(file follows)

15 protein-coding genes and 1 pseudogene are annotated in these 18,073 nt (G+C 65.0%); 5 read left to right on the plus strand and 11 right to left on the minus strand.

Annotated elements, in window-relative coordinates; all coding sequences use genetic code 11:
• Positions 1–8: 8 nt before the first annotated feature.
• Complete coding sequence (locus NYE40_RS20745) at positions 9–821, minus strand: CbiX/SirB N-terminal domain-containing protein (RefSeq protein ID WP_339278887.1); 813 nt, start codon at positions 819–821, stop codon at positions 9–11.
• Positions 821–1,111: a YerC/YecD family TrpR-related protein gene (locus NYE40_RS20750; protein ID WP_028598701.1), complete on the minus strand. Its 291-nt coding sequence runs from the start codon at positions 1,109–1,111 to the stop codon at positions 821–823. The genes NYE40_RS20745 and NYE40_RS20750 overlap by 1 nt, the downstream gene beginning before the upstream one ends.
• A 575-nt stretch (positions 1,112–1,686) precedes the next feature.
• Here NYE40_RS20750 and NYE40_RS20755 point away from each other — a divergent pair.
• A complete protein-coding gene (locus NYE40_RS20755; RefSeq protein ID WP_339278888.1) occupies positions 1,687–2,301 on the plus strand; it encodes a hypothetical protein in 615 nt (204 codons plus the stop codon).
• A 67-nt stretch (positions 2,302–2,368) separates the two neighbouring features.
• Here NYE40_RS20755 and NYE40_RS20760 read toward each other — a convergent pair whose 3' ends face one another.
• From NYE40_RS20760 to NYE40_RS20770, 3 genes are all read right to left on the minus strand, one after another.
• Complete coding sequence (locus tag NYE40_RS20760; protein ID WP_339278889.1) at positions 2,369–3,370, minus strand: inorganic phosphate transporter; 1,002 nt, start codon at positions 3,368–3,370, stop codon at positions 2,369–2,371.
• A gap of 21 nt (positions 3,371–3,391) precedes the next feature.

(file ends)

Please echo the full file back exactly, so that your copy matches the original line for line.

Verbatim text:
15 protein-coding genes and 1 pseudogene are annotated in these 18,073 nt (G+C 65.0%); 5 read left to right on the plus strand and 11 right to left on the minus strand.

Annotated elements, in window-relative coordinates; all coding sequences use genetic code 11:
• Positions 1–8: 8 nt before the first annotated feature.
• Complete coding sequence (locus NYE40_RS20745) at positions 9–821, minus strand: CbiX/SirB N-terminal domain-containing protein (RefSeq protein ID WP_339278887.1); 813 nt, start codon at positions 819–821, stop codon at positions 9–11.
• Positions 821–1,111: a YerC/YecD family TrpR-related protein gene (locus NYE40_RS20750; protein ID WP_028598701.1), complete on the minus strand. Its 291-nt coding sequence runs from the start codon at positions 1,109–1,111 to the stop codon at positions 821–823. The genes NYE40_RS20745 and NYE40_RS20750 overlap by 1 nt, the downstream gene beginning before the upstream one ends.
• A 575-nt stretch (positions 1,112–1,686) precedes the next feature.
• Here NYE40_RS20750 and NYE40_RS20755 point away from each other — a divergent pair.
• A complete protein-coding gene (locus NYE40_RS20755; RefSeq protein ID WP_339278888.1) occupies positions 1,687–2,301 on the plus strand; it encodes a hypothetical protein in 615 nt (204 codons plus the stop codon).
• A 67-nt stretch (positions 2,302–2,368) separates the two neighbouring features.
• Here NYE40_RS20755 and NYE40_RS20760 read toward each other — a convergent pair whose 3' ends face one another.
• From NYE40_RS20760 to NYE40_RS20770, 3 genes are all read right to left on the minus strand, one after another.
• Complete coding sequence (locus tag NYE40_RS20760; protein ID WP_339278889.1) at positions 2,369–3,370, minus strand: inorganic phosphate transporter; 1,002 nt, start codon at positions 3,368–3,370, stop codon at positions 2,369–2,371.
• A gap of 21 nt (positions 3,371–3,391) precedes the next feature.